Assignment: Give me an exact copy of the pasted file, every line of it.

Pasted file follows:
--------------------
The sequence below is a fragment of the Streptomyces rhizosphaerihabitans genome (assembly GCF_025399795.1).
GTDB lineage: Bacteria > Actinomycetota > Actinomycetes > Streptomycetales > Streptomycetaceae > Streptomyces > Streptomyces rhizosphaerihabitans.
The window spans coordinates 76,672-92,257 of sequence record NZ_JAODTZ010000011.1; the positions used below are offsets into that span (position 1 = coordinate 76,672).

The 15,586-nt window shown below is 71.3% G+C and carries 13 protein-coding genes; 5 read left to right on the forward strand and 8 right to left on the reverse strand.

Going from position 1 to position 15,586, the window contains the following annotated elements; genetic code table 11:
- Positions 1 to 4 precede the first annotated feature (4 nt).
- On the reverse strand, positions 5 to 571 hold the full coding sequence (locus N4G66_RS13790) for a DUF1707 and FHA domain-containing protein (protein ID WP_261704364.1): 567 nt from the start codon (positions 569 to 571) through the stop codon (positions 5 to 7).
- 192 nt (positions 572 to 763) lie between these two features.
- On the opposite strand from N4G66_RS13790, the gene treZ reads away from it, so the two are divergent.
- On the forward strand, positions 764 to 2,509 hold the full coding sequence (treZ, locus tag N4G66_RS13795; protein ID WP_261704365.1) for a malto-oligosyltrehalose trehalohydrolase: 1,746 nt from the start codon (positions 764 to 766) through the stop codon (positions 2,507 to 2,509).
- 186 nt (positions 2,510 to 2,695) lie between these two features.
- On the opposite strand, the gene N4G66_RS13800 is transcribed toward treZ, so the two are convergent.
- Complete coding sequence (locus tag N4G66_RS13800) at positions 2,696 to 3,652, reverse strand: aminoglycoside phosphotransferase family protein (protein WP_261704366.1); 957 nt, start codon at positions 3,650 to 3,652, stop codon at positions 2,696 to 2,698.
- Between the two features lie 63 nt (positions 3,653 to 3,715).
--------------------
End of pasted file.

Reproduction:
The sequence below is a fragment of the Streptomyces rhizosphaerihabitans genome (assembly GCF_025399795.1).
GTDB lineage: Bacteria > Actinomycetota > Actinomycetes > Streptomycetales > Streptomycetaceae > Streptomyces > Streptomyces rhizosphaerihabitans.
The window spans coordinates 76,672-92,257 of sequence record NZ_JAODTZ010000011.1; the positions used below are offsets into that span (position 1 = coordinate 76,672).

The 15,586-nt window shown below is 71.3% G+C and carries 13 protein-coding genes; 5 read left to right on the forward strand and 8 right to left on the reverse strand.

Going from position 1 to position 15,586, the window contains the following annotated elements; genetic code table 11:
- Positions 1 to 4 precede the first annotated feature (4 nt).
- On the reverse strand, positions 5 to 571 hold the full coding sequence (locus N4G66_RS13790) for a DUF1707 and FHA domain-containing protein (protein ID WP_261704364.1): 567 nt from the start codon (positions 569 to 571) through the stop codon (positions 5 to 7).
- 192 nt (positions 572 to 763) lie between these two features.
- On the opposite strand from N4G66_RS13790, the gene treZ reads away from it, so the two are divergent.
- On the forward strand, positions 764 to 2,509 hold the full coding sequence (treZ, locus tag N4G66_RS13795; protein ID WP_261704365.1) for a malto-oligosyltrehalose trehalohydrolase: 1,746 nt from the start codon (positions 764 to 766) through the stop codon (positions 2,507 to 2,509).
- 186 nt (positions 2,510 to 2,695) lie between these two features.
- On the opposite strand, the gene N4G66_RS13800 is transcribed toward treZ, so the two are convergent.
- Complete coding sequence (locus tag N4G66_RS13800) at positions 2,696 to 3,652, reverse strand: aminoglycoside phosphotransferase family protein (protein WP_261704366.1); 957 nt, start codon at positions 3,650 to 3,652, stop codon at positions 2,696 to 2,698.
- Between the two features lie 63 nt (positions 3,653 to 3,715).